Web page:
CAIRO: Dubai’s largest private bank Mashreq officially launched its retail operations in Egypt Wednesday.
The bank, which has divisions throughout the Gulf and has corporate banking operations in several nations around the world, is making its first retail foray into the developing world.
Mashreq opens with LE 560 million ($99.4 million) dedicated to its Egyptian operations.
Abdul Aziz Al Ghurair, CEO of Mashreq, announced the opening at the bank’s headquarters in Heliopolis.
“My pledge to you as CEO, he told reporters, “is to build on our heritage of success in order to make a lasting contribution to the growth of the Egyptian economy.
The current CEO’s father founded Mashreq in 1967, and the bank has grown by leaps and bounds since, now with total assets topping 93 billion dirhams.
It offers its retail services in the UAE, Qatar, and Bahrain, with Kuwait and Egypt coming online this year.
“Our vision is to become MENA’s own leading regional bank, said John Iossifidis, Mashreq’s executive vice president and head of international banking.
“Quite simply, our strategy is to expand organically and selectively in the region while continuing to invest in our core franchises and building on longstanding strengths, he added.
Mashreq began formulating its plans to grow throughout the region before the onset of the global economic crisis. Though the bank isn’t backing off its plans, executives acknowledge that they may proceed more gingerly through these uncertain waters.
“Our vision and strategic plan for the region as a whole, including Egypt, was developed during times of unparalleled economic growth, said Iossifidis.
“Now, our vision remains unchanged but the current global economic climate has necessitated that we revisit our strategy for how we will achieve this and in this regard, we will be adopting a more balanced and responsible approach.
Despite assertions that it is scaling back, the bank announced that it will have 11 branches online in Cairo and Alexandria by the end of this year. Its aim is to have 30 branches in place by 2013, adding five branches per year beginning in 2010.
Both Al Ghurair and Iossifidis were quick to discuss the potential for growth in the Egyptian market as a primary reason for their choosing to open shop here.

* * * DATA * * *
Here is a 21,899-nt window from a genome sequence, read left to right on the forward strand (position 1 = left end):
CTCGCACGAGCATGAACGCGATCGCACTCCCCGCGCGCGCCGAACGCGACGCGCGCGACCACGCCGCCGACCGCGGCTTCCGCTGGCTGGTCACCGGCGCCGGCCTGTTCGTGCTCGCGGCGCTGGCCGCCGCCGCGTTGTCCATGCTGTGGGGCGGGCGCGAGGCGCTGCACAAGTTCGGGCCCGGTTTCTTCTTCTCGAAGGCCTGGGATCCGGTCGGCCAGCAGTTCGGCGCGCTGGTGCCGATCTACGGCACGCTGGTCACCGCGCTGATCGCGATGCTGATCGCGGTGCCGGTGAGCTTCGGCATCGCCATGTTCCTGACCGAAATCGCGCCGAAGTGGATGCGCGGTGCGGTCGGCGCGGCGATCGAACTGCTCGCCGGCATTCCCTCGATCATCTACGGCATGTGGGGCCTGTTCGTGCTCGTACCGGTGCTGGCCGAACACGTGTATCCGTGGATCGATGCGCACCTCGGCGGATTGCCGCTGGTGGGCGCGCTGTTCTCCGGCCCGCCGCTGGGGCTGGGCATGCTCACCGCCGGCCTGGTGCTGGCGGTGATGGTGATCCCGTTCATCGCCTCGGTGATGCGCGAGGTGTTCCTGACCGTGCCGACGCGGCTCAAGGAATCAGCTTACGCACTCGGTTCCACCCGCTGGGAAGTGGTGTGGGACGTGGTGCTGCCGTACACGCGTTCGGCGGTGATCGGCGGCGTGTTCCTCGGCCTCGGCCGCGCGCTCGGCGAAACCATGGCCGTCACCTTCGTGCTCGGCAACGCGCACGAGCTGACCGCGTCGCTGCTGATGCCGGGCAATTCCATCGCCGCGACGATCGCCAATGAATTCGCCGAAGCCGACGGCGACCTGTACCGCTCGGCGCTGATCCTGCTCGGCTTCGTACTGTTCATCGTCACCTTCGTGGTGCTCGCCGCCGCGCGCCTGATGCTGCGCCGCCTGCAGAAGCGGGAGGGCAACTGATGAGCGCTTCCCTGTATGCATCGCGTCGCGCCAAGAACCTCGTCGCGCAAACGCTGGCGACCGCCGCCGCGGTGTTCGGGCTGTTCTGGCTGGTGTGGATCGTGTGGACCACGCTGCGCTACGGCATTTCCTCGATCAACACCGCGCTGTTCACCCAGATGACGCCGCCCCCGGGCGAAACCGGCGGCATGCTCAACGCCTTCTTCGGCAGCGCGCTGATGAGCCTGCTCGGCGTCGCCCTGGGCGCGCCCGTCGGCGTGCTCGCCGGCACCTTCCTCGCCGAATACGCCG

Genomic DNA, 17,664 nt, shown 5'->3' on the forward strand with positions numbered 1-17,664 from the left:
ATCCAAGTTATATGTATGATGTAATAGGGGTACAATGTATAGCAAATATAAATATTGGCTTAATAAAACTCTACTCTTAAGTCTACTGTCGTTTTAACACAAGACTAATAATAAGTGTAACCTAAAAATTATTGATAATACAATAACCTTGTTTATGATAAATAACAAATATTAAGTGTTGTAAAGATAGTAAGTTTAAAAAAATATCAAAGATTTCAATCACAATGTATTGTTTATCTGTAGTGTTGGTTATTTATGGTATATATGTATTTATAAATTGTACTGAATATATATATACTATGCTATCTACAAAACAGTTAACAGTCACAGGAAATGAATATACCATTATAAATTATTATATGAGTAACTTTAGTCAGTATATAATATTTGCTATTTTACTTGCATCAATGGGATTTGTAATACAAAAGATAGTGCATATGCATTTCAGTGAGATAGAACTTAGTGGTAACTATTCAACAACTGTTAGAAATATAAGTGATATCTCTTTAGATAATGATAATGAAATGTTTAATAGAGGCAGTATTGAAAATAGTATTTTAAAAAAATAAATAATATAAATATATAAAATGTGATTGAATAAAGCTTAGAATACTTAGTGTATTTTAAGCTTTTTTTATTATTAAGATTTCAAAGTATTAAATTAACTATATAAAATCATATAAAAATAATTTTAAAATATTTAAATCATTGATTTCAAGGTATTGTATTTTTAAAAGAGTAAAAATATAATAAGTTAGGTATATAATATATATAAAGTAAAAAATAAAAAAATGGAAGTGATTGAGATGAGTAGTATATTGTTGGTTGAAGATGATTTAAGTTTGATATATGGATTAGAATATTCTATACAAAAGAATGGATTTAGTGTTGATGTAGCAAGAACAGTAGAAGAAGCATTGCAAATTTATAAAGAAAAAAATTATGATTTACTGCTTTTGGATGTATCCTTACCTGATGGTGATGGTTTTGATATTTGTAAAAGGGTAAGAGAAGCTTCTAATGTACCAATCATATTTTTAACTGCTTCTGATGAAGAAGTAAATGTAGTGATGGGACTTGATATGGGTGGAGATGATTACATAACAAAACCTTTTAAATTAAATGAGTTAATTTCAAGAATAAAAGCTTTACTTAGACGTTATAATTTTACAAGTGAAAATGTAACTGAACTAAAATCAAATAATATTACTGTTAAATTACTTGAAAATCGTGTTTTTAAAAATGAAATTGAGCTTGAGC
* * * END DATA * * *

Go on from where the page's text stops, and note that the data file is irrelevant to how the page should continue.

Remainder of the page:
“We are making a strategic choice, said Al Ghurair, “[Egypt] has a great potential.
They both noted that only a small portion of Egypt’s population is banked.
They also pointed out that the country is disproportionately young and that income per capita continues to grow.
All of these things, they argued, made for a terrific investment opportunity.
Al Ghurair also pointed several times to the Egyptian government reform program as evidence that the government is serious about attracting foreign companies.
“We also trust that the Egyptian government’s continuing reforms, which were implemented and are planned in the near future, will allow Egypt to stay the course and withstand any market fluctuations in the future, he said.
In addition to its efforts to make inroads to Egypt’s vast, untapped market, Mashreq has also announced its intentions to target high net worth individuals through a program it calls Mashreq Gold.
The first Gold center is at the country headquarters in Heliopolis, with four more to open later this year.
Mashreq Gold, according to a statement released by the bank, is “a comprehensive financial management service that targets VIP clients.
It “offers a wide range of exclusive benefits and services that will assist clients in planning their financial goals.
Mashreq swims against the stream as it launches an ambitious new venture at a time when companies are shutting down operations right and left. And with so many financial analysts extolling Egypt’s resilience during the economic crisis, Al Ghurair and his team may have picked the right country.